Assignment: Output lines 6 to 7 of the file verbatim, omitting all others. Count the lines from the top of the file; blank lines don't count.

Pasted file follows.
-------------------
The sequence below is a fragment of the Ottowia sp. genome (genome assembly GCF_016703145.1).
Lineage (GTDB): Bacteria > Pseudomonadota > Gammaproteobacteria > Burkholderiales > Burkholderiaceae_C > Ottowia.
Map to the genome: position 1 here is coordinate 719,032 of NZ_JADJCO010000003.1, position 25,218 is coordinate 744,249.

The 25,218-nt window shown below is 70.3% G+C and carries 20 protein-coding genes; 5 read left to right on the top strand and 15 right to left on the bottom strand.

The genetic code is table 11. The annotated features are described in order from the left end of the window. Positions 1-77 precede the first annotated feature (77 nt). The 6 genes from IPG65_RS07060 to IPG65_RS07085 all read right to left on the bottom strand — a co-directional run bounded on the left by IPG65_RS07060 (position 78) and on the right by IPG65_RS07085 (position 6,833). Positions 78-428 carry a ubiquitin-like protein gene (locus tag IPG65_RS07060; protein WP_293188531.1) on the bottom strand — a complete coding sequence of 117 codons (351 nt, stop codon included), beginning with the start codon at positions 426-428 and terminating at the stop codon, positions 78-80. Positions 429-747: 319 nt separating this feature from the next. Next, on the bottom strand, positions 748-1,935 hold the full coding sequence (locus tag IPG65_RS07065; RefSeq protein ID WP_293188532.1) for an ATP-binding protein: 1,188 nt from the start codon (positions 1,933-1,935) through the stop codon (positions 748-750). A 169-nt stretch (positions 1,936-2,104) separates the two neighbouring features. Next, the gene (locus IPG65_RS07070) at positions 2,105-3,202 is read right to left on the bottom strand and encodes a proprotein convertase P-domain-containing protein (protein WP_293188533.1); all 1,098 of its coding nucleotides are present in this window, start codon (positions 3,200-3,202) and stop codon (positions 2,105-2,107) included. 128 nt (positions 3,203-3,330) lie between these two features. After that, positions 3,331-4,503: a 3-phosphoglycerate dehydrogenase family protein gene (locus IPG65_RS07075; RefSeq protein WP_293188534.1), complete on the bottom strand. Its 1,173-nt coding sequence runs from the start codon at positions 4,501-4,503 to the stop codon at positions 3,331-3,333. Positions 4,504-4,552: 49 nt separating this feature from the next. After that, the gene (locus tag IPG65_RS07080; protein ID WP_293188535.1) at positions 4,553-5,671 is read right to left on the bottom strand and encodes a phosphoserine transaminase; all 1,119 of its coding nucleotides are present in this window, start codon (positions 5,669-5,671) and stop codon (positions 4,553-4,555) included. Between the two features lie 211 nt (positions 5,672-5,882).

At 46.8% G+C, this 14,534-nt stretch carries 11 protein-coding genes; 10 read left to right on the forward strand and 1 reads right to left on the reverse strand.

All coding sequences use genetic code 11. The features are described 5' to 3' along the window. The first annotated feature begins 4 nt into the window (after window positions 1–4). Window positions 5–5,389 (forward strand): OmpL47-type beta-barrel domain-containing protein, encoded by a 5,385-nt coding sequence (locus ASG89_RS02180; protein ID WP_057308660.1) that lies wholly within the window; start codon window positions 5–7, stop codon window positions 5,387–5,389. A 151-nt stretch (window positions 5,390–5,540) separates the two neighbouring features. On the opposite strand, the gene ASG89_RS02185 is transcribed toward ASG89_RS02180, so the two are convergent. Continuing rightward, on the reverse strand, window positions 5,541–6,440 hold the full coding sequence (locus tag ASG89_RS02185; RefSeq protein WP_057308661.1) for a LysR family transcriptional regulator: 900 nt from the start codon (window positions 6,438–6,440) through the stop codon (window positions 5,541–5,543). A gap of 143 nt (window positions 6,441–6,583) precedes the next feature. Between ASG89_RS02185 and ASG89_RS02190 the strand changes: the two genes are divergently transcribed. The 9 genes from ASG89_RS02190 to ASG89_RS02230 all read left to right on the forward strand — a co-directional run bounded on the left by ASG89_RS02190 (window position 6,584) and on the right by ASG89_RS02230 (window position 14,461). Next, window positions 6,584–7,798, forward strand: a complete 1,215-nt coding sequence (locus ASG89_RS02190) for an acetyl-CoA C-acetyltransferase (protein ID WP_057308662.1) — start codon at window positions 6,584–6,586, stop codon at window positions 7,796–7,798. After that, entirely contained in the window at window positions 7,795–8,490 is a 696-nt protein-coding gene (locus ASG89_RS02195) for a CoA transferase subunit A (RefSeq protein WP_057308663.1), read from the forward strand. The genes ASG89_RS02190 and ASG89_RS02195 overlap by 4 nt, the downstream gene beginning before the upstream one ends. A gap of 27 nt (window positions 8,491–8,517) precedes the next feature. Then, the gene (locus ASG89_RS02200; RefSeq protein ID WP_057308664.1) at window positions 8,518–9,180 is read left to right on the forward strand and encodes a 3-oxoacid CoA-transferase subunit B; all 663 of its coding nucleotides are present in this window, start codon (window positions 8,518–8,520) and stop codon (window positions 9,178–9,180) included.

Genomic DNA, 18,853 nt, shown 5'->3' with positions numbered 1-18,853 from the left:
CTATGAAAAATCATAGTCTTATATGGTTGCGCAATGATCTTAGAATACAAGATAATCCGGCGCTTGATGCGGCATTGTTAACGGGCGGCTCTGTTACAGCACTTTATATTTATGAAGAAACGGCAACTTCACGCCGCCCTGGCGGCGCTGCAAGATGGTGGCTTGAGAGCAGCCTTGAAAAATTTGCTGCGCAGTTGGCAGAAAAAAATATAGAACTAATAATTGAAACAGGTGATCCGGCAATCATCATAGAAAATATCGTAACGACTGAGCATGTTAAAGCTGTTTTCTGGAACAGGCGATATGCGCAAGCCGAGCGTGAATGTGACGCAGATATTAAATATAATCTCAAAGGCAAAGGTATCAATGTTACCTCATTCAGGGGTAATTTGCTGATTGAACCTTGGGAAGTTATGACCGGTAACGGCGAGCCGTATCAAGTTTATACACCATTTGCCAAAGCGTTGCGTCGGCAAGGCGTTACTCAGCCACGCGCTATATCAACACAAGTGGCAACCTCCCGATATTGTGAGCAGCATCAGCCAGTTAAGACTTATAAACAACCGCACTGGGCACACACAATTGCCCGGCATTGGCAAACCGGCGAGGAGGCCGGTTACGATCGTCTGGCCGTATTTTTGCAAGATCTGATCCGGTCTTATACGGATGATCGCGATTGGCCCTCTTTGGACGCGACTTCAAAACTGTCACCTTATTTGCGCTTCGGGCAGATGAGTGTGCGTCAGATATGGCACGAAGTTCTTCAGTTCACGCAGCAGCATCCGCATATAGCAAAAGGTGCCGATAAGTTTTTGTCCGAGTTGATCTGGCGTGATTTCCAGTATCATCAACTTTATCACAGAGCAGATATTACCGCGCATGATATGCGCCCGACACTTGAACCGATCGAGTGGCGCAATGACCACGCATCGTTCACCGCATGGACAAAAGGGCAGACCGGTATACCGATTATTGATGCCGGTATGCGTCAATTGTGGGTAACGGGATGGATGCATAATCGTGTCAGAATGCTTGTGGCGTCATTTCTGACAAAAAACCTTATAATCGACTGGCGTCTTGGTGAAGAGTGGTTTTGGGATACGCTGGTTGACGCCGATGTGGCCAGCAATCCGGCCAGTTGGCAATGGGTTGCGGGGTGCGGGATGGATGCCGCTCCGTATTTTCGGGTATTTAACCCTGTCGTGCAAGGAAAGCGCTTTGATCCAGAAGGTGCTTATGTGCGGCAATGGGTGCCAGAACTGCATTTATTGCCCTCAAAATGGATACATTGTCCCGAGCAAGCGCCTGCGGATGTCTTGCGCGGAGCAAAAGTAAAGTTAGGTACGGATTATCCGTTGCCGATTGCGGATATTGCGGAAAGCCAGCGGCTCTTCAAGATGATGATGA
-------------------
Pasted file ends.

At 46.8% G+C, this 14,534-nt stretch carries 11 protein-coding genes; 10 read left to right on the forward strand and 1 reads right to left on the reverse strand.

All coding sequences use genetic code 11. The features are described 5' to 3' along the window. The first annotated feature begins 4 nt into the window (after window positions 1–4). Window positions 5–5,389 (forward strand): OmpL47-type beta-barrel domain-containing protein, encoded by a 5,385-nt coding sequence (locus ASG89_RS02180; protein ID WP_057308660.1) that lies wholly within the window; start codon window positions 5–7, stop codon window positions 5,387–5,389. A 151-nt stretch (window positions 5,390–5,540) separates the two neighbouring features. On the opposite strand, the gene ASG89_RS02185 is transcribed toward ASG89_RS02180, so the two are convergent. Continuing rightward, on the reverse strand, window positions 5,541–6,440 hold the full coding sequence (locus tag ASG89_RS02185; RefSeq protein WP_057308661.1) for a LysR family transcriptional regulator: 900 nt from the start codon (window positions 6,438–6,440) through the stop codon (window positions 5,541–5,543). A gap of 143 nt (window positions 6,441–6,583) precedes the next feature. Between ASG89_RS02185 and ASG89_RS02190 the strand changes: the two genes are divergently transcribed. The 9 genes from ASG89_RS02190 to ASG89_RS02230 all read left to right on the forward strand — a co-directional run bounded on the left by ASG89_RS02190 (window position 6,584) and on the right by ASG89_RS02230 (window position 14,461). Next, window positions 6,584–7,798, forward strand: a complete 1,215-nt coding sequence (locus ASG89_RS02190) for an acetyl-CoA C-acetyltransferase (protein ID WP_057308662.1) — start codon at window positions 6,584–6,586, stop codon at window positions 7,796–7,798. After that, entirely contained in the window at window positions 7,795–8,490 is a 696-nt protein-coding gene (locus ASG89_RS02195) for a CoA transferase subunit A (RefSeq protein WP_057308663.1), read from the forward strand. The genes ASG89_RS02190 and ASG89_RS02195 overlap by 4 nt, the downstream gene beginning before the upstream one ends. A gap of 27 nt (window positions 8,491–8,517) precedes the next feature. Then, the gene (locus ASG89_RS02200; RefSeq protein ID WP_057308664.1) at window positions 8,518–9,180 is read left to right on the forward strand and encodes a 3-oxoacid CoA-transferase subunit B; all 663 of its coding nucleotides are present in this window, start codon (window positions 8,518–8,520) and stop codon (window positions 9,178–9,180) included.